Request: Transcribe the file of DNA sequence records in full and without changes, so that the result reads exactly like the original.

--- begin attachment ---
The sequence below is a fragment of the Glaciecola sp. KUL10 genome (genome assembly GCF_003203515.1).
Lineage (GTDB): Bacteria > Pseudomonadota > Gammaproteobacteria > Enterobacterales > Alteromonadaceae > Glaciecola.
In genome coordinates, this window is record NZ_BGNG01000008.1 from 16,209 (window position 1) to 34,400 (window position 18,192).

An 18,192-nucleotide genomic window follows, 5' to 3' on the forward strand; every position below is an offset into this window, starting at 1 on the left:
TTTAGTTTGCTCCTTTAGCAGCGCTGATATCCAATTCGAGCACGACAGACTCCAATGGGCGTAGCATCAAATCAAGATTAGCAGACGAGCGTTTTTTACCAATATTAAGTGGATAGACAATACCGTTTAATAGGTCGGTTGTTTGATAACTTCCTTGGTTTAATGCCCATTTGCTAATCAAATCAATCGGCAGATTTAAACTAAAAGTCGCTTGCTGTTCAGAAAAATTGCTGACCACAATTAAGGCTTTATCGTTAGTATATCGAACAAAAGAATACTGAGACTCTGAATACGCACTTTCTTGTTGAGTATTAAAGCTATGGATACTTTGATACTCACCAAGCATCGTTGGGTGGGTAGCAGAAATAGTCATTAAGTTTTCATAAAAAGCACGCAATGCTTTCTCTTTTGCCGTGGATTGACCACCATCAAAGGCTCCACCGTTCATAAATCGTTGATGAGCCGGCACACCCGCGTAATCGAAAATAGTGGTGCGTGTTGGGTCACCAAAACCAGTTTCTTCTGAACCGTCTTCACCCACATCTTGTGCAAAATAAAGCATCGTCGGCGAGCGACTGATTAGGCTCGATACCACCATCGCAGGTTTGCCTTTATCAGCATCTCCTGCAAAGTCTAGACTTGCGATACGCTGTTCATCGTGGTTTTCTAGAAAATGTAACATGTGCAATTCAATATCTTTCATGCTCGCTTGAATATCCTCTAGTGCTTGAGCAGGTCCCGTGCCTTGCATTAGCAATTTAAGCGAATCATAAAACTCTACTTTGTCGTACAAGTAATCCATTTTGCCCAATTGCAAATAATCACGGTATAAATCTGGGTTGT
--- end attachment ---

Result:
The sequence below is a fragment of the Glaciecola sp. KUL10 genome (genome assembly GCF_003203515.1).
Lineage (GTDB): Bacteria > Pseudomonadota > Gammaproteobacteria > Enterobacterales > Alteromonadaceae > Glaciecola.
In genome coordinates, this window is record NZ_BGNG01000008.1 from 16,209 (window position 1) to 34,400 (window position 18,192).

An 18,192-nucleotide genomic window follows, 5' to 3' on the forward strand; every position below is an offset into this window, starting at 1 on the left:
TTTAGTTTGCTCCTTTAGCAGCGCTGATATCCAATTCGAGCACGACAGACTCCAATGGGCGTAGCATCAAATCAAGATTAGCAGACGAGCGTTTTTTACCAATATTAAGTGGATAGACAATACCGTTTAATAGGTCGGTTGTTTGATAACTTCCTTGGTTTAATGCCCATTTGCTAATCAAATCAATCGGCAGATTTAAACTAAAAGTCGCTTGCTGTTCAGAAAAATTGCTGACCACAATTAAGGCTTTATCGTTAGTATATCGAACAAAAGAATACTGAGACTCTGAATACGCACTTTCTTGTTGAGTATTAAAGCTATGGATACTTTGATACTCACCAAGCATCGTTGGGTGGGTAGCAGAAATAGTCATTAAGTTTTCATAAAAAGCACGCAATGCTTTCTCTTTTGCCGTGGATTGACCACCATCAAAGGCTCCACCGTTCATAAATCGTTGATGAGCCGGCACACCCGCGTAATCGAAAATAGTGGTGCGTGTTGGGTCACCAAAACCAGTTTCTTCTGAACCGTCTTCACCCACATCTTGTGCAAAATAAAGCATCGTCGGCGAGCGACTGATTAGGCTCGATACCACCATCGCAGGTTTGCCTTTATCAGCATCTCCTGCAAAGTCTAGACTTGCGATACGCTGTTCATCGTGGTTTTCTAGAAAATGTAACATGTGCAATTCAATATCTTTCATGCTCGCTTGAATATCCTCTAGTGCTTGAGCAGGTCCCGTGCCTTGCATTAGCAATTTAAGCGAATCATAAAACTCTACTTTGTCGTACAAGTAATCCATTTTGCCCAATTGCAAATAATCACGGTATAAATCTGGGTTGT